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Unhealthy competition rife among new banks: study
Unhealthy competition rife among new banks: study

Unhealthy competition rife among new banks: study

Unhealthy competition rife among new banks: study

A private commercial bank had provided a Tk 130 crore loan to a company for establishing a power plant.

The renowned company specialised in manufacturing and trading furniture and home appliances and had no experience in electricity generation, for which it became a defaulter on failing to run the plant within a year.

Unable to abide by the terms and conditions even after the loan was rescheduled, the company approached a fourth generation bank which took over the loan despite the business going bad.

The company is now listed as a defaulter with the new bank, paying not a single instalment in the past eight months.

The events were revealed in a research paper, “Loan takeover in Bangladesh: Is it a healthy practice?” presented by Mohammed Sohail Mustafa, associate professor of the Bangladesh Institute of Bank Management (BIBM), at a roundtable.

Mustafa said there was an “unhealthy competition” among new banks to take over loans from older ones and that his research team found ill motives working behind it in most of the cases.

Loan takeover is a global practice but in Bangladesh there is no positive motive behind it, he said.

In another instance, the research paper showed how a good loan turned into a bad one due to unhealthy competition.

A borrower of the real estate sector was properly paying instalments against a second generation bank’s Tk 200 crore loans when a new bank offered a 1.5 percent interest discount, an additional credit of Tk 100 crore and maturity extension from the ongoing eight to 12 years.

The borrower accepted it, but business in the sector declined, causing it to face difficulties in paying the instalments. Ultimately, the borrower became a defaulter.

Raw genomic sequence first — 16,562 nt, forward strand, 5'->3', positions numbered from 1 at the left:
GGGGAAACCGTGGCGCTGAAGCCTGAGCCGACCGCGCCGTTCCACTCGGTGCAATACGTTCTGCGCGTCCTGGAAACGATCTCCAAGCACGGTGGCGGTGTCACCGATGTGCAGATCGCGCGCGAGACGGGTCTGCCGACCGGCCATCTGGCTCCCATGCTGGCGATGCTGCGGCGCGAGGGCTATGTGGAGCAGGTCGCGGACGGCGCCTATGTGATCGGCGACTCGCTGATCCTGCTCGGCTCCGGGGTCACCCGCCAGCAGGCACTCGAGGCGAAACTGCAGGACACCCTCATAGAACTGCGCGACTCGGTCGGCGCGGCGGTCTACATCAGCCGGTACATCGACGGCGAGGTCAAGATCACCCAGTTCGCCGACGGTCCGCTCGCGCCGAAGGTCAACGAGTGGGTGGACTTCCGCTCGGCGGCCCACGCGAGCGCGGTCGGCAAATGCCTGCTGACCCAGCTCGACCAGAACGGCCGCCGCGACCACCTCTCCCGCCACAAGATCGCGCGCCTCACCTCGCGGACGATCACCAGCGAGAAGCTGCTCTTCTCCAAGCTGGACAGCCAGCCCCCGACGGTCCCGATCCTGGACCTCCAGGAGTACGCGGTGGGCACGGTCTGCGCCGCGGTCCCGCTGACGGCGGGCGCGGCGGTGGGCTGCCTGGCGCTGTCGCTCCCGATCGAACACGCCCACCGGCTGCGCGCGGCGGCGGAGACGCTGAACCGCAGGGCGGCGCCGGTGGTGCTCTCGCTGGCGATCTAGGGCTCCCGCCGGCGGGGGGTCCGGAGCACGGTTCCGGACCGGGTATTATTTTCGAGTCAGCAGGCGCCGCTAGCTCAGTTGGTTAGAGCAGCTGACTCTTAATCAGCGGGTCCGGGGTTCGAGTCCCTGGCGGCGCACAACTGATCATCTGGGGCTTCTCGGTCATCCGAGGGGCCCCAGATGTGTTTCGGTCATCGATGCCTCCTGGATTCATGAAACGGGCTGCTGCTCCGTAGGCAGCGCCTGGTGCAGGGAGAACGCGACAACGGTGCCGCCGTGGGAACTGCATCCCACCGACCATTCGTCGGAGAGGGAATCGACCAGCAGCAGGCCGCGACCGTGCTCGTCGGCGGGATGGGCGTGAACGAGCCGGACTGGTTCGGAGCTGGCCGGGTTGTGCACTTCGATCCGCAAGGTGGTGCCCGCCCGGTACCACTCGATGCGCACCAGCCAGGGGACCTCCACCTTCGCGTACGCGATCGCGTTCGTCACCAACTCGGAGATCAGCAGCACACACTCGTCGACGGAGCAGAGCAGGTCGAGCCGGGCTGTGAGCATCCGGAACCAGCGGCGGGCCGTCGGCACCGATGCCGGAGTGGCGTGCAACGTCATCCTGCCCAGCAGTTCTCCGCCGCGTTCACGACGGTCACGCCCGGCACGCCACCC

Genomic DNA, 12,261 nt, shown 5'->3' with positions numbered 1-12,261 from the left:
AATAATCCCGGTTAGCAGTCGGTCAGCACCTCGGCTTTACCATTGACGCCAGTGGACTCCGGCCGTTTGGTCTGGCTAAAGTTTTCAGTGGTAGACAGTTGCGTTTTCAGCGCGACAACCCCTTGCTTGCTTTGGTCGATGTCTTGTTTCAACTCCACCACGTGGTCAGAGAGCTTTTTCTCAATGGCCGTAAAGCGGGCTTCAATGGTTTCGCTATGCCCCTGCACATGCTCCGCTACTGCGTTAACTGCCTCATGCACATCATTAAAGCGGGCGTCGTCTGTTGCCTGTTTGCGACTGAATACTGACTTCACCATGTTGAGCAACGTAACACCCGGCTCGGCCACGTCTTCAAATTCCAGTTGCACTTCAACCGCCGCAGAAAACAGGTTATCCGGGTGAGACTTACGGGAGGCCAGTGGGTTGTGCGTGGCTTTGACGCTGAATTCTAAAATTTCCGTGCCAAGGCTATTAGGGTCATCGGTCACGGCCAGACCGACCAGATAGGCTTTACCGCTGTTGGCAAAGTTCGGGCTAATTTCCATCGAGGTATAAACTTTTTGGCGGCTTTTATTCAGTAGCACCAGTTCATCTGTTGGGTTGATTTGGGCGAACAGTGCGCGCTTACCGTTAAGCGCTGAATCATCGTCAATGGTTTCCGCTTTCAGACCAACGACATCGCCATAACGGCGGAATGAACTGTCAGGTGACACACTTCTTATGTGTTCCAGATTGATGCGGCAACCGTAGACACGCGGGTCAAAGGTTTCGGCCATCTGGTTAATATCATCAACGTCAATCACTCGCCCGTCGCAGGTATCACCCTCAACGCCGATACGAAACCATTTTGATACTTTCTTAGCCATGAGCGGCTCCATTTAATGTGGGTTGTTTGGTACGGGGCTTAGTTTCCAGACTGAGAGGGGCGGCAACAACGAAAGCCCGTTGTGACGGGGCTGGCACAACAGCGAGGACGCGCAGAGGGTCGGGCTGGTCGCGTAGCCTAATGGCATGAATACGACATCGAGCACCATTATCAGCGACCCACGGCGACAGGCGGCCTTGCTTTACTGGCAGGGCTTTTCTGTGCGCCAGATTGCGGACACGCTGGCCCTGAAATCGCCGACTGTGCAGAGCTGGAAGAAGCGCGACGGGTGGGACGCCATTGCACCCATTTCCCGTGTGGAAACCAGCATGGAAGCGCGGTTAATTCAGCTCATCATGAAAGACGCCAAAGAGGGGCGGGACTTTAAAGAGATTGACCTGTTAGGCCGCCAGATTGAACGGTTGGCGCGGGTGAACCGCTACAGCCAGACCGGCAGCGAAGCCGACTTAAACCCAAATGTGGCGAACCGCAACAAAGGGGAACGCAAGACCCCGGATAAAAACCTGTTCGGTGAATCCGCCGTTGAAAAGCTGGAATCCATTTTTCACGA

The research paper said the borrower was sanctioned 1.5 times what it was eligible to get, which was sufficient to classify the loan.

New banks are providing loan limits beyond their clients’ capacity just to get some business for which loan takeovers are not resulting in successes, said Mustafa.

Bankers cannot work freely to make proper assessments in cases of loans being taken over, said Khondkar Ibrahim Khaled, former deputy governor of Bangladesh Bank.

Referring to Meghna Bank managing director Mohammed Nurul Amin’s resignation on November 2, he said a professional banker resigned due to the pressure of unprofessional owners.

Khaled, also the former chairman of Bangladesh Krishi Bank, said the banking sector was under the grip of “some miscreant

owners”.

For instance, he said a private bank’s managing director was changed thrice in three years due to the interference of unprofessional owners. The bank has been searching for an executive for the top post for several months.

He said such banks would eventually get an executive in exchange of money but it would be a servant, not a professional.

Loan takeover is needed in the banking industry for improvements in service quality but banks have to make proper assessments beforehand, said Helal Ahmed Chowdhury, supernumerary professor of BIBM and former managing director of Pubali Bank.

Loan takeover amounted to Tk 8,161 crore last year, with state banks accounting for Tk 615 crore, foreign banks Tk 30.20 crore, Islami banks Tk 1,641 crore and private commercial banks Tk 5,874 crore, according to the study.

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